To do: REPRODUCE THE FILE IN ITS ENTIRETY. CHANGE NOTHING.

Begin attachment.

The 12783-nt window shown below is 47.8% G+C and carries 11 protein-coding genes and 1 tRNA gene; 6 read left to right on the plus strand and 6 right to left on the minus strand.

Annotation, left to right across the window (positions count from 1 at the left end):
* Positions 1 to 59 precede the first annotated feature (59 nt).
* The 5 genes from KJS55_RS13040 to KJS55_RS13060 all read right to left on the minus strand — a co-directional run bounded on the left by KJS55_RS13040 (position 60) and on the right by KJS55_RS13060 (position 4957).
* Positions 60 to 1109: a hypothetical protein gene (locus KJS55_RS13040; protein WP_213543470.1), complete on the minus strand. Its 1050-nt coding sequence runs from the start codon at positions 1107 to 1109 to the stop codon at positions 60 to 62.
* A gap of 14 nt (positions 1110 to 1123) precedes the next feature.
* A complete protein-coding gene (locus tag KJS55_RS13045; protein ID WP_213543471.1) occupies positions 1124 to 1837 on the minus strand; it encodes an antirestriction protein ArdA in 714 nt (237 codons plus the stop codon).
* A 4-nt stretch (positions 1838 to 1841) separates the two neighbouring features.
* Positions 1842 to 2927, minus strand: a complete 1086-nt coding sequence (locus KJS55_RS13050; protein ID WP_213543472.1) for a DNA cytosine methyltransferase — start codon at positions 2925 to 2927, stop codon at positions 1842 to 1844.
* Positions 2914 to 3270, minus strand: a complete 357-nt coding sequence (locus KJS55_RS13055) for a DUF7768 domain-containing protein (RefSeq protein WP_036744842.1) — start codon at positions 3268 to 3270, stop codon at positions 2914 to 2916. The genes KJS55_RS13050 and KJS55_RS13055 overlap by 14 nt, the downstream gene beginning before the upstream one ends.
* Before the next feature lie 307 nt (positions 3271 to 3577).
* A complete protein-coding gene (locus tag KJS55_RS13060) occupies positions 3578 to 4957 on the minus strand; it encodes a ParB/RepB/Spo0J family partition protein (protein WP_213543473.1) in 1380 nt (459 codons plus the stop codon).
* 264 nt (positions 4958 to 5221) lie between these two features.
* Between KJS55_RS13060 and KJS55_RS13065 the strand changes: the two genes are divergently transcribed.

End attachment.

The 12783-nt window shown below is 47.8% G+C and carries 11 protein-coding genes and 1 tRNA gene; 6 read left to right on the plus strand and 6 right to left on the minus strand.

Annotation, left to right across the window (positions count from 1 at the left end):
* Positions 1 to 59 precede the first annotated feature (59 nt).
* The 5 genes from KJS55_RS13040 to KJS55_RS13060 all read right to left on the minus strand — a co-directional run bounded on the left by KJS55_RS13040 (position 60) and on the right by KJS55_RS13060 (position 4957).
* Positions 60 to 1109: a hypothetical protein gene (locus KJS55_RS13040; protein WP_213543470.1), complete on the minus strand. Its 1050-nt coding sequence runs from the start codon at positions 1107 to 1109 to the stop codon at positions 60 to 62.
* A gap of 14 nt (positions 1110 to 1123) precedes the next feature.
* A complete protein-coding gene (locus tag KJS55_RS13045; protein ID WP_213543471.1) occupies positions 1124 to 1837 on the minus strand; it encodes an antirestriction protein ArdA in 714 nt (237 codons plus the stop codon).
* A 4-nt stretch (positions 1838 to 1841) separates the two neighbouring features.
* Positions 1842 to 2927, minus strand: a complete 1086-nt coding sequence (locus KJS55_RS13050; protein ID WP_213543472.1) for a DNA cytosine methyltransferase — start codon at positions 2925 to 2927, stop codon at positions 1842 to 1844.
* Positions 2914 to 3270, minus strand: a complete 357-nt coding sequence (locus KJS55_RS13055) for a DUF7768 domain-containing protein (RefSeq protein WP_036744842.1) — start codon at positions 3268 to 3270, stop codon at positions 2914 to 2916. The genes KJS55_RS13050 and KJS55_RS13055 overlap by 14 nt, the downstream gene beginning before the upstream one ends.
* Before the next feature lie 307 nt (positions 3271 to 3577).
* A complete protein-coding gene (locus tag KJS55_RS13060) occupies positions 3578 to 4957 on the minus strand; it encodes a ParB/RepB/Spo0J family partition protein (protein WP_213543473.1) in 1380 nt (459 codons plus the stop codon).
* 264 nt (positions 4958 to 5221) lie between these two features.
* Between KJS55_RS13060 and KJS55_RS13065 the strand changes: the two genes are divergently transcribed.